Before reaching an analysis of the EAG exception, however, the IRS also ruled that the FA shares deemed received by Foreign Sub 2 will be counted for purposes of the Ownership Test. This suggests that, in the absence of the EAG exception that would permit these shares to be ignored, the Section 7874 inversion rules would apply to cause FA to be treated as a domestic corporation.
In the PLR, the shares could be ignored under the EAG (and public offering) exception(s). But in many other foreign-to-foreign F reorganizations, that may not be the case. For example, in a foreign-to-foreign F reorganization involving individual shareholders of a foreign target, rather than a more than 50 percent corporate owner, as was the case in the PLR, there would not appear to be any applicable exception to permit the shares deemed received to be disregarded. Thus, in such an example, the shares would seem to be counted for purposes of the Ownership Test, and an inversion could result. This can produce some very harsh and unanticipated consequences.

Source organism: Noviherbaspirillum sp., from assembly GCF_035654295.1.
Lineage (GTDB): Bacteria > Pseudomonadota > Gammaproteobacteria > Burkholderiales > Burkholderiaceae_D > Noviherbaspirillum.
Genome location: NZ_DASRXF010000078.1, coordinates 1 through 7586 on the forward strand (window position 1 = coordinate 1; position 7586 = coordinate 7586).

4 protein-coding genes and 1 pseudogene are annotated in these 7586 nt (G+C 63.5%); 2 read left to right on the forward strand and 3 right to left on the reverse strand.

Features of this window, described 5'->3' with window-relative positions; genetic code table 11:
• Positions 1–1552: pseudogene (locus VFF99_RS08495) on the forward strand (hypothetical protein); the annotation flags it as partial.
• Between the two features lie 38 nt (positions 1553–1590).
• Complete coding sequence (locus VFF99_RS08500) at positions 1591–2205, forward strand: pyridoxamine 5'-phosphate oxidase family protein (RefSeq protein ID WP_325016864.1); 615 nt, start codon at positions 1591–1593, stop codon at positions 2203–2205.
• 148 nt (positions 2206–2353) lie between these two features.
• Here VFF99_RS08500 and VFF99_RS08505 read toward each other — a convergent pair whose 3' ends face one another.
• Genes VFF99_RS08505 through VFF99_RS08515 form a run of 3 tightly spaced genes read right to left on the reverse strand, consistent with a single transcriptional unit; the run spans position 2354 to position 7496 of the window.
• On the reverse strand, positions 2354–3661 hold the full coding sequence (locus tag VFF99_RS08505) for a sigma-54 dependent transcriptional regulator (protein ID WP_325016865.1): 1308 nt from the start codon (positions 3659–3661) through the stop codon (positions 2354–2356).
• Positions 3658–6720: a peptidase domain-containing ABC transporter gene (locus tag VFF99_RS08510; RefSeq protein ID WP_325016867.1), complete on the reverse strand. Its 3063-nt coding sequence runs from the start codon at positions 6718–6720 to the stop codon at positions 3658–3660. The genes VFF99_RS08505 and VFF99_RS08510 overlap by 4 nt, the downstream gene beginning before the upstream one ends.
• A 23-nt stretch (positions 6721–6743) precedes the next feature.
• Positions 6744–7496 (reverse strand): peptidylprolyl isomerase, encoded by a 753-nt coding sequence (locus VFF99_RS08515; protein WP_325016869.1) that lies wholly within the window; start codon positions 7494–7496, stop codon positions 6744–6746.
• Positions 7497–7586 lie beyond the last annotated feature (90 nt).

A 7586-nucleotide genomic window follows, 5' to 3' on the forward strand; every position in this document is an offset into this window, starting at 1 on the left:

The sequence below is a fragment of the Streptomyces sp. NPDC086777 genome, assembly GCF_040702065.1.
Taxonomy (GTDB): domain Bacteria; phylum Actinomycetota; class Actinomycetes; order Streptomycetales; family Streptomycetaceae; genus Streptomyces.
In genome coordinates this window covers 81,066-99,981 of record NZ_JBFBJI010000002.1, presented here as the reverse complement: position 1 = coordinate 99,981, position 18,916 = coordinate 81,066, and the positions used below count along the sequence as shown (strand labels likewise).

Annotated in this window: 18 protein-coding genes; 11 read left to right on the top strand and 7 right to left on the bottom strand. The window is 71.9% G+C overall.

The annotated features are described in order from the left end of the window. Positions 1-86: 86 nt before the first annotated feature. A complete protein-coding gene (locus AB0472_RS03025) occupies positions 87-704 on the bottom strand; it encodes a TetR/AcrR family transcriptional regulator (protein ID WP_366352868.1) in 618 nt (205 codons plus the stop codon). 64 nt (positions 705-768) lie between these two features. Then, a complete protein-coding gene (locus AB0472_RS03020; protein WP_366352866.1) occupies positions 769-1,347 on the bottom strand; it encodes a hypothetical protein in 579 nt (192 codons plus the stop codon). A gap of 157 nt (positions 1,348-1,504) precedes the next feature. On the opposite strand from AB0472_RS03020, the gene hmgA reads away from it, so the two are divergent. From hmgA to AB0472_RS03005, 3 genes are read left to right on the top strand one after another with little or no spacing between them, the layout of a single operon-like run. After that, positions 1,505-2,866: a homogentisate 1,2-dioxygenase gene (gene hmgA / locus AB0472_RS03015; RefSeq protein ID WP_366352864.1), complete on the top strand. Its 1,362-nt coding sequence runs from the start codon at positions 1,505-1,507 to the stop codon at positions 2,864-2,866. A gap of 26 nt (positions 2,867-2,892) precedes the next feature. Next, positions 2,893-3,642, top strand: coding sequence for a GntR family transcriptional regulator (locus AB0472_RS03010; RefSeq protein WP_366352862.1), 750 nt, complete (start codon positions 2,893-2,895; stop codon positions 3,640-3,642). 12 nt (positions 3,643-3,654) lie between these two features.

To illustrate, assume a foreign individual shareholder (“FI”) wholly-owns a foreign holding company (“Holdco”), which in turn owns the following: (i) 100% of the stock of a foreign corporation that conducts an active business in its home country; (ii) a 99% interest in a UK limited liability partnership; and (iii) 100% of a U.S. corporation (US Sub) that conducts an active U.S. business. Assume that for valid business reasons, the foreign shareholder desires to redomesticate Holdco to a different non-U.S. jurisdiction. This transaction would be treated as an F reorganization under Section 368(a)(1)(F), which, based on the IRS’s literal reading of Section 7874 as set forth in the PLR and the relative values of the respective entities, would seem to trigger an inversion.